Inheritance, Public and Private properties

Topics: Language Specification
Oct 17, 2013 at 1:18 PM
I have a suggestion to work with public and private properties and class inheritance.
Suppose we have this Greeter class with ExtraGreeter class that extend Greeter:
class Greeter {
    private privateproperty: string = "";
    public  publicproperty: string = "";
    constructor(message: string) {
        privateproperty = message;
    }
    prototypemethod() {
        return "Hello, " + privateproperty;
    }
    constructordefinedmethod = () => {
        return "Hello, " + privateproperty + this.publicproperty;
    }
}

class ExtraGreeter extends Greeter {
    prototypemethod() {
        return super.prototypemethod();
    }
    constructordefinedmethod = () => {
        return super.constructordefinedmethod();
    }
}
in the typescript 9.1.1 we have this output (excluding compile error):
var __extends = this.__extends || function (d, b) {
    for (var p in b) if (b.hasOwnProperty(p)) d[p] = b[p];
    function __() { this.constructor = d; }
    __.prototype = b.prototype;
    d.prototype = new __();
};
var Greeter = (function () {
    function Greeter(message) {
        var _this = this;
        this.privateproperty = "";
        this.publicproperty = "";
        this.constructordefinedmethod = function () {
            return "Hello, " + privateproperty + _this.publicproperty;
        };
        privateproperty = message;
    }
    Greeter.prototype.prototypemethod = function () {
        return "Hello, " + privateproperty;
    };
    return Greeter;
})();

var ExtraGreeter = (function (_super) {
    __extends(ExtraGreeter, _super);
    function ExtraGreeter() {
        _super.apply(this, arguments);
        var _this = this;
        this.constructordefinedmethod = function () {
            return _super.prototype.constructordefinedmethod.call(_this);
        };
    }
    ExtraGreeter.prototype.prototypemethod = function () {
        return _super.prototype.prototypemethod.call(this);
    };
    return ExtraGreeter;
})(Greeter);
I think that the correct output can be this:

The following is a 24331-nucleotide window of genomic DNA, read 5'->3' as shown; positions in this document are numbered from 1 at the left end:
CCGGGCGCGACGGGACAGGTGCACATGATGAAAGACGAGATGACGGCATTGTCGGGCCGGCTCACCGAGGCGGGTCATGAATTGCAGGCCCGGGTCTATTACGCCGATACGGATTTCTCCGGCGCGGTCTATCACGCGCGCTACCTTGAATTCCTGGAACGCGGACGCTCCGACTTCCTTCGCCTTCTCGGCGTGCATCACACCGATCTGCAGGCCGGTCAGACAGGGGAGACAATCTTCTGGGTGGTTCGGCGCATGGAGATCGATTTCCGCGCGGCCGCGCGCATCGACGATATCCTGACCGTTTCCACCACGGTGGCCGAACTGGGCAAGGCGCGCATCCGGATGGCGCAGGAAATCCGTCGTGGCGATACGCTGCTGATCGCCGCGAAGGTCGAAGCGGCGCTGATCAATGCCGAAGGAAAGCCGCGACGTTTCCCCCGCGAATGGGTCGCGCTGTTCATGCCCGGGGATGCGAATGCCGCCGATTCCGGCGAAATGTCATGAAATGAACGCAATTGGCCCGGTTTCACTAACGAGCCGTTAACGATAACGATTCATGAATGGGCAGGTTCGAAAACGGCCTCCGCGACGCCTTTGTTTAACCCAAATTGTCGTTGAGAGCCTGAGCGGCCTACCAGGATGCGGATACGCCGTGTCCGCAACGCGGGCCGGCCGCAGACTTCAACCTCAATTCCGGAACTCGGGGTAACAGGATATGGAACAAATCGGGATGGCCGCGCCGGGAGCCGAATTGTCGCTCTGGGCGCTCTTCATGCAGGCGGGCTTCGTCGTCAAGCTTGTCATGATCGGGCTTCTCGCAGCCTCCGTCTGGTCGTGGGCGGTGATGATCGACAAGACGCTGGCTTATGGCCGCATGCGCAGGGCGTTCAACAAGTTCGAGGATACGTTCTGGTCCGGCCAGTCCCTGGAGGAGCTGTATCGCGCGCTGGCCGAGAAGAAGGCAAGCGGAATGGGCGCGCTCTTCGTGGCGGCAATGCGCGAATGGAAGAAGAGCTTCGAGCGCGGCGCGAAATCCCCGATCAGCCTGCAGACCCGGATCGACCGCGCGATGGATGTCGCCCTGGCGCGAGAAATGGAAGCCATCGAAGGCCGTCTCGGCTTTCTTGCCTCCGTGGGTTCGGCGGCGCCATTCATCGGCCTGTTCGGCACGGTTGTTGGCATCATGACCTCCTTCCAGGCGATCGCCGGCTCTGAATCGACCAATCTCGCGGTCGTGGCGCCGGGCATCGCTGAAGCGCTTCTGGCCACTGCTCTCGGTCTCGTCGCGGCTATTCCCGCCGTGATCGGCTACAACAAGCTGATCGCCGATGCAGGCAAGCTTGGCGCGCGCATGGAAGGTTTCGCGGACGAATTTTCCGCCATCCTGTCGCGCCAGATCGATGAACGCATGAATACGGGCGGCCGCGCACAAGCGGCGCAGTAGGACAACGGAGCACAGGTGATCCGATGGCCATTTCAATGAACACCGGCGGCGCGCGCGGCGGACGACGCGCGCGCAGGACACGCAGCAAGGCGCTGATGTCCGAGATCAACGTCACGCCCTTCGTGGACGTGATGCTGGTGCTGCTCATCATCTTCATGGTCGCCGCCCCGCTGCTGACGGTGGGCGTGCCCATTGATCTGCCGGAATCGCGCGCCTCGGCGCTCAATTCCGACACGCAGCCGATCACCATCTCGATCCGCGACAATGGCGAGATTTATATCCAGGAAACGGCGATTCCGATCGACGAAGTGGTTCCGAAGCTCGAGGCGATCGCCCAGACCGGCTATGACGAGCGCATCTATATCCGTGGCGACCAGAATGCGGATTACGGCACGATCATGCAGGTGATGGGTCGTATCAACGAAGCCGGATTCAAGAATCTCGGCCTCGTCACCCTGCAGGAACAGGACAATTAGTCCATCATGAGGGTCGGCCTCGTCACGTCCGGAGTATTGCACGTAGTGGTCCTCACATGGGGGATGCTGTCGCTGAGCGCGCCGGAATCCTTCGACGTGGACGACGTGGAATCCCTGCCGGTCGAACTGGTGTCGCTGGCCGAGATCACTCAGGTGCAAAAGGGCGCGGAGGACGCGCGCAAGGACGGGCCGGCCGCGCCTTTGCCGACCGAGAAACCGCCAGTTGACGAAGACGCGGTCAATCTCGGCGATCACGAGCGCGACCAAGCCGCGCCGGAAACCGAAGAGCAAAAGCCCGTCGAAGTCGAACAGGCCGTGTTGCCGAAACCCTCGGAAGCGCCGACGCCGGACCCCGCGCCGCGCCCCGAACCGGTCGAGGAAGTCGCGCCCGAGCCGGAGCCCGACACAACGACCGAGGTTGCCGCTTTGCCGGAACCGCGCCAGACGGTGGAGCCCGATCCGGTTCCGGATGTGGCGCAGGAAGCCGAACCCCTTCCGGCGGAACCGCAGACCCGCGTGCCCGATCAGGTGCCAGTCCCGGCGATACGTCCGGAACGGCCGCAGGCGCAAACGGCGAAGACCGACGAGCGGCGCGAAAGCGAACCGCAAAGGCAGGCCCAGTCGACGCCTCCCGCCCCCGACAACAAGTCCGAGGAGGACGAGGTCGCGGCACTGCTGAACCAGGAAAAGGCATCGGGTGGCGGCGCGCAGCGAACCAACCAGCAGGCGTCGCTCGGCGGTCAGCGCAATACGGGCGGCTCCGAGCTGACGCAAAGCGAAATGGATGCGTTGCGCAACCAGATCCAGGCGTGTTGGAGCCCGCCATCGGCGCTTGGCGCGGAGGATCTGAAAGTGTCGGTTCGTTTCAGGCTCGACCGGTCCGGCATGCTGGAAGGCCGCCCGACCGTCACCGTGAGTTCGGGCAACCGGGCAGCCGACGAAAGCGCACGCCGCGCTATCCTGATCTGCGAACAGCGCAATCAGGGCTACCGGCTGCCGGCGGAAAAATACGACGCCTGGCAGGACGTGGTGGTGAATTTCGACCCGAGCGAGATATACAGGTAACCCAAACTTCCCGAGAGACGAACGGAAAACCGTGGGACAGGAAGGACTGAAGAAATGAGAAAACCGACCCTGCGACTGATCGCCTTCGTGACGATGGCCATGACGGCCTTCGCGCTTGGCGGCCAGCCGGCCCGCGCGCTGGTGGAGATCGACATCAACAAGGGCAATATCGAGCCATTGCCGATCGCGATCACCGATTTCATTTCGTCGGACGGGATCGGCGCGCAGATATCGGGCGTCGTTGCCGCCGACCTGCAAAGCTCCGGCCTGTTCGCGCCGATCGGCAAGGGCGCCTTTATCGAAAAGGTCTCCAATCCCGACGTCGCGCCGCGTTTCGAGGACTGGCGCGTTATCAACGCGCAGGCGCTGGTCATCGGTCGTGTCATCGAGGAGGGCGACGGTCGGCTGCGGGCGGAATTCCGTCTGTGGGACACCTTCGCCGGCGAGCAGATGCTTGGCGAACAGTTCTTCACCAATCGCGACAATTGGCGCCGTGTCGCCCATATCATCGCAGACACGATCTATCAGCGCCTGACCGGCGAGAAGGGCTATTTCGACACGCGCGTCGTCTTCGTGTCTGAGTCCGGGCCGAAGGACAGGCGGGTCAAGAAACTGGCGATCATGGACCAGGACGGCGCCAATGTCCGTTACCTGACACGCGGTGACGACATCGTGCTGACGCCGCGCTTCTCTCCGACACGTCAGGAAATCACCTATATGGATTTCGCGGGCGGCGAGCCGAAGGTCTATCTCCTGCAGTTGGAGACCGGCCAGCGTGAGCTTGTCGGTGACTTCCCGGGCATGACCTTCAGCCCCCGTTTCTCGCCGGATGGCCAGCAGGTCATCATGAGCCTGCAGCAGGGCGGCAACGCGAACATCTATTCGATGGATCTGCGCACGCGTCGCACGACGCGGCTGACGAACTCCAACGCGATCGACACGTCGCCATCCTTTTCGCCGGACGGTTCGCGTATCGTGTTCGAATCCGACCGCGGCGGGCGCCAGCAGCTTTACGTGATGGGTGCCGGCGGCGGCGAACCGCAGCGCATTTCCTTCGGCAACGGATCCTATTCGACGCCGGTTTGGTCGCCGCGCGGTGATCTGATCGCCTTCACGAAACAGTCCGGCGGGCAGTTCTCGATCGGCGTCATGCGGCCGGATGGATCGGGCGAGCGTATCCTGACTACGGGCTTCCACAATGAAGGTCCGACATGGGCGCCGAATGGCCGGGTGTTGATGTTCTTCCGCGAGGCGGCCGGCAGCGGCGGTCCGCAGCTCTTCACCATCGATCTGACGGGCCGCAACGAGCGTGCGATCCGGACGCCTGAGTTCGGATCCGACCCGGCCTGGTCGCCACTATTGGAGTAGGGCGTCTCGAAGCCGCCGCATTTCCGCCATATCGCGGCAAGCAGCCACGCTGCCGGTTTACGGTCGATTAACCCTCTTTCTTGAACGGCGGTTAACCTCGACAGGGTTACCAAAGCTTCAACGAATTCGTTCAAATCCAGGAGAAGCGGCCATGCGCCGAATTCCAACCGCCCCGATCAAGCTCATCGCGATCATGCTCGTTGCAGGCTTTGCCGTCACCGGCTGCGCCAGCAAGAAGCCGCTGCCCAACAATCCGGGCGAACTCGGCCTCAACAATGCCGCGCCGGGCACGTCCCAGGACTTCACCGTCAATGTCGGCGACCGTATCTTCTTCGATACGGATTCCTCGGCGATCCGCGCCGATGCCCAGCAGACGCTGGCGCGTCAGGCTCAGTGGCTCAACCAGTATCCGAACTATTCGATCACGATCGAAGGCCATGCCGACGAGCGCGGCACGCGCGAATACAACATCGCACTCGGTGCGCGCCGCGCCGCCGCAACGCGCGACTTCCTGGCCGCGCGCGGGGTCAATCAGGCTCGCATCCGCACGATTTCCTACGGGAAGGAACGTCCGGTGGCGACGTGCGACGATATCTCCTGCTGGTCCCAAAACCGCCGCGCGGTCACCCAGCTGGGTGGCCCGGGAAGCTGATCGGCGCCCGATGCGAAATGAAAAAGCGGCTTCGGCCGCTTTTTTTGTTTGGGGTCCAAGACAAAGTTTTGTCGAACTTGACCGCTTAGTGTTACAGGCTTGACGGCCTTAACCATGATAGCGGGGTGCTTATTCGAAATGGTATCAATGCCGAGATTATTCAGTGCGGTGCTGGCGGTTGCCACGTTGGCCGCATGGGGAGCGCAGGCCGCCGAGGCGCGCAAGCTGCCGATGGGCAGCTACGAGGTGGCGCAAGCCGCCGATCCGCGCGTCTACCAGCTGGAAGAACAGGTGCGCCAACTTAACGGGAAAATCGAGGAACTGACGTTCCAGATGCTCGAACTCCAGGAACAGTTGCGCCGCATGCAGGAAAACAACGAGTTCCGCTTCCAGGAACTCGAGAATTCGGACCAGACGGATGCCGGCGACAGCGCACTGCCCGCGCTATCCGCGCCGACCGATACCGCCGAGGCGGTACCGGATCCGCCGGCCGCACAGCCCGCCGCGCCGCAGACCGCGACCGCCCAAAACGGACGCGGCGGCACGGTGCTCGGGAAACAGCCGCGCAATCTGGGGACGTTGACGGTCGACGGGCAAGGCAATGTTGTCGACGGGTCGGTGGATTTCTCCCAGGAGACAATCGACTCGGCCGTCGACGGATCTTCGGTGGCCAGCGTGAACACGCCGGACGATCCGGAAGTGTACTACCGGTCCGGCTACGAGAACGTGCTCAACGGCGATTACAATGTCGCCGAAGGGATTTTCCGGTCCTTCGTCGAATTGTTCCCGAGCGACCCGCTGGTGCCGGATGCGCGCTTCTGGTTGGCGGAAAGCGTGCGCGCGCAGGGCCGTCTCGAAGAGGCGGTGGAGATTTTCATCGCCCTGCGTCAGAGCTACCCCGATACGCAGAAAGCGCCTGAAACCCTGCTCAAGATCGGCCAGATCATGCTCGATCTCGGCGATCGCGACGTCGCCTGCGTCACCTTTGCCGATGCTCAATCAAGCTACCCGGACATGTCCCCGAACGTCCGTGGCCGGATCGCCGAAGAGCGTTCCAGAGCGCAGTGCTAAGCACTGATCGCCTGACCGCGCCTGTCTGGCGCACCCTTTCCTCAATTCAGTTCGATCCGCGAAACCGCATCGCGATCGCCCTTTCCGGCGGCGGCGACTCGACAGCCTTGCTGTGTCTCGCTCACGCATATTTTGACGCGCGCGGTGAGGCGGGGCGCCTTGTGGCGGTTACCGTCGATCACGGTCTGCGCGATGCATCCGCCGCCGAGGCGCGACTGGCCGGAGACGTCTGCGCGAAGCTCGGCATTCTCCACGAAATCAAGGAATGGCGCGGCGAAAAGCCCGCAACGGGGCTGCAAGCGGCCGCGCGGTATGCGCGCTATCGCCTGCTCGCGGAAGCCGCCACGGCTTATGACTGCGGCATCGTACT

var __extends = this.__extends || function (d, b) {
    for (var p in b) if (b.hasOwnProperty(p)) d[p] = b[p];
    function __() { this.constructor = d; }
    __.prototype = b.prototype;
    d.prototype = new __();
};
var Greeter = (function () {
    function Greeter(message) {
        var _this = this;
        privateproperty = "";
        this.publicproperty = "";
        this.constructordefinedmethod = function () {
            return "Hello, " + privateproperty + _this.publicproperty;
        };
        privateproperty = message;
    }
    Greeter.prototype.prototypemethod = function () {
        return "Hello, " + privateproperty;
    };
    return Greeter;
})();

var ExtraGreeter = (function (_super) {
    __extends(ExtraGreeter, _super);
    function ExtraGreeter() {
        _super.apply(this, arguments);
        var _this = this;
        var _super_constructordefinedmethod = _this.constructordefinedmethod;
        this.constructordefinedmethod = function () {
            return _super_constructordefinedmethod.call(_this);
            // or: return _super_constructordefinedmethod(); ?
        };
    }
    ExtraGreeter.prototype.prototypemethod = function () {
        return _super.prototype.prototypemethod.call(this);
    };
    return ExtraGreeter;
})(Greeter);
What do you think about?
Thanks!
Gabriele
Oct 17, 2013 at 4:25 PM
The privateproperty in what is labelled the "correct output" is missing a var, which effectively renders it in the global scope.

Once you add the var it's no longer accessible in your prototypemethod.

This issue keeps resurfacing. There is no way to do this.
Oct 17, 2013 at 8:25 PM